One of my photos

Crawley leadership hustings and vote

July 20th, 2010 · Posted by Skuds in Music/Politics · 13 Comments · Music, Politics

Another week, another Labour leadership meeting.  This time round was different for two reasons: as it was my own local party I could actually vote this time, and there was a hustings first.  Oh.  And there is a prog rock angle too.Let’s deal with the most exciting part first – the prog rock.

When I turned up at the Hawth I was looking at the posters of forthcoming attractions and amidst all the details of musicals, tribute bands, and musicals based on tribute bands that seem to constitute modern middlebrow theatre fare, there was a poster for something called “The Anderson Wakeman Project 360” which turns out to be a 20-date  tour by Jon Anderson and Rick Wakeman (i.e. 20% of the classic line-up of Yes) with Crawley the second date on the tour.

I know I won’t be able to resist it, and yet the tickets are £32.50 each. Eek.  Don’t suppose I can persuade the local papers to hire me for a day as a reviewer, so it looks like I’ll have to treat myself as a slightly belated birthday present.  Brilliant to have two performers of such stature playing in Crawley though.

Everything else was going to be an anti-climax after seeing that, but the meeting went very well.  It was an unusual hustings in that none of the candidates was there, but four of them sent advocates to speak for them.  David Miliband had Ivan Lewis MP, Ed Balls had Sarah McCarthy-Fry, Andy Burnham had Cllr Keith Dibble from Hampshire and Ed Miliband had Tom Simons.

Not sure exactly who Tom is.  He is either a party worker or an ex-party worker who has joined Ed’s team.  Nice enough bloke though and he did a good job considering he is not as accustomed to public speaking as an MP an ex-MP or a councillor.

It really is a shame that nobody from Diane Abbott’s team was available, but some of the other surrogates did actually make some points in her favour.  Specifically when discussing the past, one of the speakers did point out that Diane Abbott is the only candidate totally free to criticise past mistakes, having not been part of the cabinets that went to war with Iraq, messed up the 10% tax etc. etc.

For me that summed up the spirit of the event and the whole contest so far.  There was a lot of respect and civility from all sides: none of the surrogates attacked each other or the other candidates.  The candidates themselves seem to have refrained from personal attacks and this can only be a good thing – they will all have to work together when it is all over after all.  The personal relationship between Blair and Brown and their followers really poisoned the party for a decade so I’m glad to see a more constructive atmosphere with this lot and I hope it continues.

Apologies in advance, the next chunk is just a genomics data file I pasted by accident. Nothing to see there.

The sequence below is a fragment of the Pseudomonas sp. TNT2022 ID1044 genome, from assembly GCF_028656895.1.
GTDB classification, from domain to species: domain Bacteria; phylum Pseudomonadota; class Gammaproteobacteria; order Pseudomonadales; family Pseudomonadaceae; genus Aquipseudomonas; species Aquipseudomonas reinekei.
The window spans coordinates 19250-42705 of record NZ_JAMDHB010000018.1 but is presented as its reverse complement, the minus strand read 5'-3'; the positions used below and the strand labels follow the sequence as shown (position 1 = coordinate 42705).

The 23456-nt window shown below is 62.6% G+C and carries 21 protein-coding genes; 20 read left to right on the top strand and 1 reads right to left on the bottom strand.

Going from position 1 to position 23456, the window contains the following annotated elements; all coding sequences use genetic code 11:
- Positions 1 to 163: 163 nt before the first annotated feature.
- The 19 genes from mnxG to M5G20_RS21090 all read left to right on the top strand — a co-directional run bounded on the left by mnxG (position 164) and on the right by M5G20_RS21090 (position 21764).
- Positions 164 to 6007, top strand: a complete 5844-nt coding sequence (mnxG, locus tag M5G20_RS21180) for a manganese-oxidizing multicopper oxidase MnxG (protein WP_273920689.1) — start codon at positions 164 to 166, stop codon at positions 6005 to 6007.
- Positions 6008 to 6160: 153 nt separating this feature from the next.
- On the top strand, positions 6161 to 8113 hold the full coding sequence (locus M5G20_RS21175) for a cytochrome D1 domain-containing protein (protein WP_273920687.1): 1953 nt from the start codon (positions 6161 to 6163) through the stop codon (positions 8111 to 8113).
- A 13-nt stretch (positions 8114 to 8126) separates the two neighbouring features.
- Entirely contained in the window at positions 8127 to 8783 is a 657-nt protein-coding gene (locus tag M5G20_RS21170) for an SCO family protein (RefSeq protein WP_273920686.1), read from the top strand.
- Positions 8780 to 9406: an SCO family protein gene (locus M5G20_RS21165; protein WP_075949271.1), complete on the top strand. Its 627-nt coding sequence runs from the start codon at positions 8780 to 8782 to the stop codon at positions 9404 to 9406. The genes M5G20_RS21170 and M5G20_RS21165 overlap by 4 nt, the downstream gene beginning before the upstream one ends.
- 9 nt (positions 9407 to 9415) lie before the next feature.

What we do not need is a competition like they have in the US for presidential candidates where the front runners spend months providing ammunition for their opponents to use in the actual election.

All the speakers who were there did a difficult job well.  It can’t be easy having to speak on somebody else’s behalf, making sure you don’t misrepresent them, and making it clear where you are offering a personal opinion or something that you know your preferred candidate believes.  They also all made good points in favour of their candidates, making it really hard to know who to prefer.

This should mean that whoever wins we will end up not only with a capable leader, but one with a good team around them – as long as they can see this through to the end on good terms.

The result?  David Miliband got the nomination on the third round of counting preferences, with his brother coming second.  I think I would have been happy to see any of them nominated though.

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13 Comments so far ↓

  • Richard

    A. Zionist whose first allegiance is NOT this country & its people.

    Well done New Labor.

    • skud's sister

      Richard – I’m not sure of your eligibility to vote in this country. Here we spell it l.a.b.o.u.r.

      • Richard

        A deliberate mistake SS – but good to see you on the ball.

        NEW LABOR